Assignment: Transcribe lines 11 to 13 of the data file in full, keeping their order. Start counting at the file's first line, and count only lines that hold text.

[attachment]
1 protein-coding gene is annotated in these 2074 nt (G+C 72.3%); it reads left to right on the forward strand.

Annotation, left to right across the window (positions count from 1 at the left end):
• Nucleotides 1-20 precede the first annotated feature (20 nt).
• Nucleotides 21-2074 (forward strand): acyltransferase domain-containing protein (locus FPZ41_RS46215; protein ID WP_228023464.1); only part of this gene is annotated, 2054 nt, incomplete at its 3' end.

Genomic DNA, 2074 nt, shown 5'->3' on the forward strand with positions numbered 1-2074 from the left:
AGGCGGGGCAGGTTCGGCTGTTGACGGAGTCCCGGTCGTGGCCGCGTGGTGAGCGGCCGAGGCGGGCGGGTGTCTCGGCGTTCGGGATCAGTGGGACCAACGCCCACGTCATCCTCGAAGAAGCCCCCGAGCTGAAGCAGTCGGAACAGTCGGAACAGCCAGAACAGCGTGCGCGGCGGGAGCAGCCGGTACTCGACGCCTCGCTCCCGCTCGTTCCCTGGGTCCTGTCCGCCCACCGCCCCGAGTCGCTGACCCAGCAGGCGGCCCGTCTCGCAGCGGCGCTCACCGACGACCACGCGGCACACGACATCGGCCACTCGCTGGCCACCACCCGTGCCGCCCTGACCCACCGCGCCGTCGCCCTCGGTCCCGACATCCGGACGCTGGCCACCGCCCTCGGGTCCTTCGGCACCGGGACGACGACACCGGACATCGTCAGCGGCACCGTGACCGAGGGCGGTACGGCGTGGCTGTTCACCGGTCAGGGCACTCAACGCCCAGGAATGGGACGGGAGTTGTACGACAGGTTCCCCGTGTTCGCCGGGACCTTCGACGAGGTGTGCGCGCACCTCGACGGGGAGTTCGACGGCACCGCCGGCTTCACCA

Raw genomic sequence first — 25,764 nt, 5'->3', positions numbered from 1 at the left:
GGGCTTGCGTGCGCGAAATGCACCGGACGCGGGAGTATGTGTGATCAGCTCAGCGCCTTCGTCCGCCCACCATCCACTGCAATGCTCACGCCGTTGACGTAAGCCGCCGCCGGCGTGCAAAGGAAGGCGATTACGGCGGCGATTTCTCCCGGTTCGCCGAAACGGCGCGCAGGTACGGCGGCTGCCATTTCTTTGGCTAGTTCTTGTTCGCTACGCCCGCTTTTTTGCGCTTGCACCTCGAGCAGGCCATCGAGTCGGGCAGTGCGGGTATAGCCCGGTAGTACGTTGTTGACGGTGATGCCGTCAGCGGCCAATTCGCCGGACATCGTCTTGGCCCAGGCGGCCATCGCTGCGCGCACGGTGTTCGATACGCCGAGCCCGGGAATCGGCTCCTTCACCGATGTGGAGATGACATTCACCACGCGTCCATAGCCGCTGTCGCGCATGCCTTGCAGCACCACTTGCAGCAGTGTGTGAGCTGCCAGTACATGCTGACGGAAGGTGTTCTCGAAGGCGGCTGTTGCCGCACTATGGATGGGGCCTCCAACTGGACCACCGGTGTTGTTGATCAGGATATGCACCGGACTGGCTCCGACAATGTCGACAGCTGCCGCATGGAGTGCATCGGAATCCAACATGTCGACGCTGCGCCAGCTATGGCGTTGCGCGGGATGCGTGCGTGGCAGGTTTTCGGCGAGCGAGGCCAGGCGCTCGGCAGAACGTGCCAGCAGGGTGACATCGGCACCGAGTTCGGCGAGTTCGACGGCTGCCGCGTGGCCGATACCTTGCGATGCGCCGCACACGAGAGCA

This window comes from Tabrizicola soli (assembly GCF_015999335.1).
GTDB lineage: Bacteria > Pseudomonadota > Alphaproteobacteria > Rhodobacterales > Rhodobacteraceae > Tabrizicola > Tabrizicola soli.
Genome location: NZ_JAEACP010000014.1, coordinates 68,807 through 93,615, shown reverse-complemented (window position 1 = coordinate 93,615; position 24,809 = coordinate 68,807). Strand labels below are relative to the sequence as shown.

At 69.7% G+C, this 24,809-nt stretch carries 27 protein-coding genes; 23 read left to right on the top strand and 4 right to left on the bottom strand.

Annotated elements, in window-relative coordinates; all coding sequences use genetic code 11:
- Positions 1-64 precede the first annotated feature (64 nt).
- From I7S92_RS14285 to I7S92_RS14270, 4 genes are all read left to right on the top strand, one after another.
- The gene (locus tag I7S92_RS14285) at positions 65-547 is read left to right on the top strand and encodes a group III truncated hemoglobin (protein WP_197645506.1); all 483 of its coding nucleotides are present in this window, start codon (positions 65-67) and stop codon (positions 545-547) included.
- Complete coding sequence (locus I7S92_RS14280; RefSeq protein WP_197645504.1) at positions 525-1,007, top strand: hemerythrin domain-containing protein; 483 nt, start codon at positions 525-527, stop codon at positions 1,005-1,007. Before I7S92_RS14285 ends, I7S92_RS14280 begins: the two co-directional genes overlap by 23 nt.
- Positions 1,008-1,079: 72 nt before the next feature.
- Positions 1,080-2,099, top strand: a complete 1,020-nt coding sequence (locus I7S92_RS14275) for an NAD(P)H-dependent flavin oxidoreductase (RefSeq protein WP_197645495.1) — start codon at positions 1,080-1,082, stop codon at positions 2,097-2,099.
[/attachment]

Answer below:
Genome location: NZ_JAEACP010000014.1, coordinates 68,807 through 93,615, shown reverse-complemented (window position 1 = coordinate 93,615; position 24,809 = coordinate 68,807). Strand labels below are relative to the sequence as shown.

At 69.7% G+C, this 24,809-nt stretch carries 27 protein-coding genes; 23 read left to right on the top strand and 4 right to left on the bottom strand.

Annotated elements, in window-relative coordinates; all coding sequences use genetic code 11: